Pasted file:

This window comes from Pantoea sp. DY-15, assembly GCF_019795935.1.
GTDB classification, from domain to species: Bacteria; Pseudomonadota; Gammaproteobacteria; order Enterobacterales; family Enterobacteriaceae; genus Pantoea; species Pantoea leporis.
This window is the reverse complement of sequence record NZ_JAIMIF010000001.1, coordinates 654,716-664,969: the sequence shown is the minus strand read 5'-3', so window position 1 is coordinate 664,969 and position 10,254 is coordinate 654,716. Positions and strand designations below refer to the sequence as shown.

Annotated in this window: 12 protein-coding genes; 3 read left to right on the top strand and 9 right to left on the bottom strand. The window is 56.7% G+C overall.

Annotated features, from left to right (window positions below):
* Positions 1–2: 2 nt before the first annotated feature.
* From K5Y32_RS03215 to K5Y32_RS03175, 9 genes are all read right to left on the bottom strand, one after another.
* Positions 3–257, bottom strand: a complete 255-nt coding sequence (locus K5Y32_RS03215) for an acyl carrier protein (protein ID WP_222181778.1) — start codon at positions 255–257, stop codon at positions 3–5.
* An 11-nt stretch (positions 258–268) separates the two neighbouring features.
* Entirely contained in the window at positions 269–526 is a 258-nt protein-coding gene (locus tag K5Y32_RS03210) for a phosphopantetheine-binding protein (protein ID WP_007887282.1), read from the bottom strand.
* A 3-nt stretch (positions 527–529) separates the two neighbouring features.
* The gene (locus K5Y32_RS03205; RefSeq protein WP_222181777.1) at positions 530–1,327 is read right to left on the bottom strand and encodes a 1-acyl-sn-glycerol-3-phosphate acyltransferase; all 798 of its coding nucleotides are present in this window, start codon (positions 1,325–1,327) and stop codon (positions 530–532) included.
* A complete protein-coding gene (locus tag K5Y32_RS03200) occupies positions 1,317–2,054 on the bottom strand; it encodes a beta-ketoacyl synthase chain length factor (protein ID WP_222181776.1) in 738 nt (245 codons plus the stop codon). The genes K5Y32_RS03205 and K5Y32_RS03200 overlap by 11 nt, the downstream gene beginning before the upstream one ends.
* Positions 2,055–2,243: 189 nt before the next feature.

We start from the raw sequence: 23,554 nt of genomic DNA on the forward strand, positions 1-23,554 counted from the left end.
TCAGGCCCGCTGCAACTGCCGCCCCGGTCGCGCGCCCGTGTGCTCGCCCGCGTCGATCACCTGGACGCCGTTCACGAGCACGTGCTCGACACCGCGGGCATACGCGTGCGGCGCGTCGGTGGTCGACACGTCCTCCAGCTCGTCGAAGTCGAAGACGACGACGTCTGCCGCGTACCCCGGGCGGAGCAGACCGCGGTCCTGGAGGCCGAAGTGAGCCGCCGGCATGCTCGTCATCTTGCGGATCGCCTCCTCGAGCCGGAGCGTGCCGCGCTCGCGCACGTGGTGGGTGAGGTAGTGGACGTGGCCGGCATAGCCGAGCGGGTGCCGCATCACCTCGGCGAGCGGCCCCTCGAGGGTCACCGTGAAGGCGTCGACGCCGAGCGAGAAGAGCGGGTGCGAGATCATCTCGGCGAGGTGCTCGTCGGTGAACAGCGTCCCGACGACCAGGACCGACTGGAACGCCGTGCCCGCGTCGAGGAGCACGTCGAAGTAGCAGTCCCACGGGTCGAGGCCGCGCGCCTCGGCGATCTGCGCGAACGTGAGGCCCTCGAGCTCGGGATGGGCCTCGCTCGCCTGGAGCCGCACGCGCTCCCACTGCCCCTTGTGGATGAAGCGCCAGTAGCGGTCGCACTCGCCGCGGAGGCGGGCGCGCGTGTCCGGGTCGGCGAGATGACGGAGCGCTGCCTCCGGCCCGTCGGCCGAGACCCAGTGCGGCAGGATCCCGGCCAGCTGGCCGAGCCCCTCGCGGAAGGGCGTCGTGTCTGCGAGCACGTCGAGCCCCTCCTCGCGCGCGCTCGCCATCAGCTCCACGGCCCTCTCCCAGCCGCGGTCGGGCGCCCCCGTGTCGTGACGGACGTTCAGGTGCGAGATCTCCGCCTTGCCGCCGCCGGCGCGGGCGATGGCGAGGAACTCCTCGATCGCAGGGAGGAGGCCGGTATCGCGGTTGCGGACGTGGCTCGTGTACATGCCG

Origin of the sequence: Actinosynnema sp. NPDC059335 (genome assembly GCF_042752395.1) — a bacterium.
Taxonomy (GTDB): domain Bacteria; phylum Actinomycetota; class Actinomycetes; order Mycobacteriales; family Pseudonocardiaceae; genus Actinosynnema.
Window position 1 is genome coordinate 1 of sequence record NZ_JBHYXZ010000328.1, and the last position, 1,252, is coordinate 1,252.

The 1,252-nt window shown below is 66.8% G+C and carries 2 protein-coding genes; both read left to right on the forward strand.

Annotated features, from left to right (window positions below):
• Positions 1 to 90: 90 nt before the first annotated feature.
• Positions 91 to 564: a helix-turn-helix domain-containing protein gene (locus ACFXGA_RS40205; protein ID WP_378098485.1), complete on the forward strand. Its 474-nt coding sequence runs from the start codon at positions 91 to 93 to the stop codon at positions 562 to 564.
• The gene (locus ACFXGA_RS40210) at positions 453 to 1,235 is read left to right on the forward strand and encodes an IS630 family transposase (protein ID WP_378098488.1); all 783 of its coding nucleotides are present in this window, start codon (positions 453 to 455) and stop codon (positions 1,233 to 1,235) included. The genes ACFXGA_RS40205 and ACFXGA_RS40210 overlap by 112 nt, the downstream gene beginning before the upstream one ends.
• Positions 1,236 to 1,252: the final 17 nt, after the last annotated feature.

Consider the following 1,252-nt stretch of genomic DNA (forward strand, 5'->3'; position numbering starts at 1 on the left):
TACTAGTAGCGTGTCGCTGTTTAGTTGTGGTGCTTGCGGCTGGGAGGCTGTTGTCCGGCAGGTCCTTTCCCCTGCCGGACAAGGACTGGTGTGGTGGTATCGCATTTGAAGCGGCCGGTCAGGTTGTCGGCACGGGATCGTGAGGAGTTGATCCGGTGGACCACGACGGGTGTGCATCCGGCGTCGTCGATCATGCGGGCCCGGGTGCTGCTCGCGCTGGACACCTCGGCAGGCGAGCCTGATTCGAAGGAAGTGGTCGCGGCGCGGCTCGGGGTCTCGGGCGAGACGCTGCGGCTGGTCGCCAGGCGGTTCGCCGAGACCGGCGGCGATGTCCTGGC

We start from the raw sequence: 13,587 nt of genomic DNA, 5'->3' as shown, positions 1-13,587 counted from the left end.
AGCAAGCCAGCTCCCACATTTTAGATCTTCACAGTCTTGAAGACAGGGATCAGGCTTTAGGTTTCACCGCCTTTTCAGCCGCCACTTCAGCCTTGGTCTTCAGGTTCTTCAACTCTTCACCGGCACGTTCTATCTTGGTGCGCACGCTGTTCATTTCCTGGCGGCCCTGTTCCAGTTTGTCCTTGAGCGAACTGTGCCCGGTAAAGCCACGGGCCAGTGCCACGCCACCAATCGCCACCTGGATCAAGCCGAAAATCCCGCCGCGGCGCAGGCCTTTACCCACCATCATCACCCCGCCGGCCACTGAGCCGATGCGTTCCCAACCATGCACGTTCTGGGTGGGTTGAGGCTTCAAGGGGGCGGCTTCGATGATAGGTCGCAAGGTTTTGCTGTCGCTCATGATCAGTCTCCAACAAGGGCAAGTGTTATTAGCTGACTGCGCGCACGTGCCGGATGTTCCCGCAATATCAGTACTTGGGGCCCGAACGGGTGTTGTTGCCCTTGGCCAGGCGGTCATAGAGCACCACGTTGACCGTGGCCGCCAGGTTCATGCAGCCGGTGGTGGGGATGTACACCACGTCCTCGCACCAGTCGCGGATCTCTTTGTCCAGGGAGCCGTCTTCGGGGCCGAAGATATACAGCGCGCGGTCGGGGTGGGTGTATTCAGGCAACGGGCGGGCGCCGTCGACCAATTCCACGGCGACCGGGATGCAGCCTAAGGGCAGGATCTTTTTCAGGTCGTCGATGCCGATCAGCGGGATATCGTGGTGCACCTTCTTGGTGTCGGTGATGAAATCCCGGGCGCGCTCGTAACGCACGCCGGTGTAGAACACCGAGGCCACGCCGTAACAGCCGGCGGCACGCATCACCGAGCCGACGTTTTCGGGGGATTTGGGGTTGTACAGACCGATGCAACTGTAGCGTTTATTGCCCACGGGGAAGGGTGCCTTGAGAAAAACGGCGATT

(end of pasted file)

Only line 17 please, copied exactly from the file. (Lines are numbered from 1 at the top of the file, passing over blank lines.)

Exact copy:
Origin of the sequence: Actinosynnema sp. NPDC059335 (genome assembly GCF_042752395.1) — a bacterium.